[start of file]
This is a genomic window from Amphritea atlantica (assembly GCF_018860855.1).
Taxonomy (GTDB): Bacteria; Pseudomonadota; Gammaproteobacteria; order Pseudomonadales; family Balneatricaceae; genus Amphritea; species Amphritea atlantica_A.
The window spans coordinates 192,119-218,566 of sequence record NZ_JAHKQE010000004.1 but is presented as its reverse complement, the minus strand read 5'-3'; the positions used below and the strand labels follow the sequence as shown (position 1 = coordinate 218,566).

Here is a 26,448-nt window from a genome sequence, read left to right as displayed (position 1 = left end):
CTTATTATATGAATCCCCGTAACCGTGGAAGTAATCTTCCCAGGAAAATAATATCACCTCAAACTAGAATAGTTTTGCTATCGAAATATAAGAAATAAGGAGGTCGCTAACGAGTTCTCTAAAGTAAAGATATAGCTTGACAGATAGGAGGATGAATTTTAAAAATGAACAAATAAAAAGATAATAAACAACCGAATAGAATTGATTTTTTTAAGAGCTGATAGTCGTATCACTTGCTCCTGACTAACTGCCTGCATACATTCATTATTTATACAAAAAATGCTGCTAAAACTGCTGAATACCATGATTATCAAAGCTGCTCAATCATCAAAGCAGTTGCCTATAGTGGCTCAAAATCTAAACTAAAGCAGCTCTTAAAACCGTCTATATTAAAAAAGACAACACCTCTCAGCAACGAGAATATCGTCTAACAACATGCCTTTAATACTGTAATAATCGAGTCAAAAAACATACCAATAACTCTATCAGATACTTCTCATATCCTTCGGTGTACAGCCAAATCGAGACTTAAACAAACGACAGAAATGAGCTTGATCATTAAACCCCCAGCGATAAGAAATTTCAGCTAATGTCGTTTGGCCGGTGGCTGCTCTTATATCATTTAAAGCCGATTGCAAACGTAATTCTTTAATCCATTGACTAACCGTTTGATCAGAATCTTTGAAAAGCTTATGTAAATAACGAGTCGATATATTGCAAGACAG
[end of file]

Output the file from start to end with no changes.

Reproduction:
This is a genomic window from Amphritea atlantica (assembly GCF_018860855.1).
Taxonomy (GTDB): Bacteria; Pseudomonadota; Gammaproteobacteria; order Pseudomonadales; family Balneatricaceae; genus Amphritea; species Amphritea atlantica_A.
The window spans coordinates 192,119-218,566 of sequence record NZ_JAHKQE010000004.1 but is presented as its reverse complement, the minus strand read 5'-3'; the positions used below and the strand labels follow the sequence as shown (position 1 = coordinate 218,566).

Here is a 26,448-nt window from a genome sequence, read left to right as displayed (position 1 = left end):
CTTATTATATGAATCCCCGTAACCGTGGAAGTAATCTTCCCAGGAAAATAATATCACCTCAAACTAGAATAGTTTTGCTATCGAAATATAAGAAATAAGGAGGTCGCTAACGAGTTCTCTAAAGTAAAGATATAGCTTGACAGATAGGAGGATGAATTTTAAAAATGAACAAATAAAAAGATAATAAACAACCGAATAGAATTGATTTTTTTAAGAGCTGATAGTCGTATCACTTGCTCCTGACTAACTGCCTGCATACATTCATTATTTATACAAAAAATGCTGCTAAAACTGCTGAATACCATGATTATCAAAGCTGCTCAATCATCAAAGCAGTTGCCTATAGTGGCTCAAAATCTAAACTAAAGCAGCTCTTAAAACCGTCTATATTAAAAAAGACAACACCTCTCAGCAACGAGAATATCGTCTAACAACATGCCTTTAATACTGTAATAATCGAGTCAAAAAACATACCAATAACTCTATCAGATACTTCTCATATCCTTCGGTGTACAGCCAAATCGAGACTTAAACAAACGACAGAAATGAGCTTGATCATTAAACCCCCAGCGATAAGAAATTTCAGCTAATGTCGTTTGGCCGGTGGCTGCTCTTATATCATTTAAAGCCGATTGCAAACGTAATTCTTTAATCCATTGACTAACCGTTTGATCAGAATCTTTGAAAAGCTTATGTAAATAACGAGTCGATATATTGCAAGACAG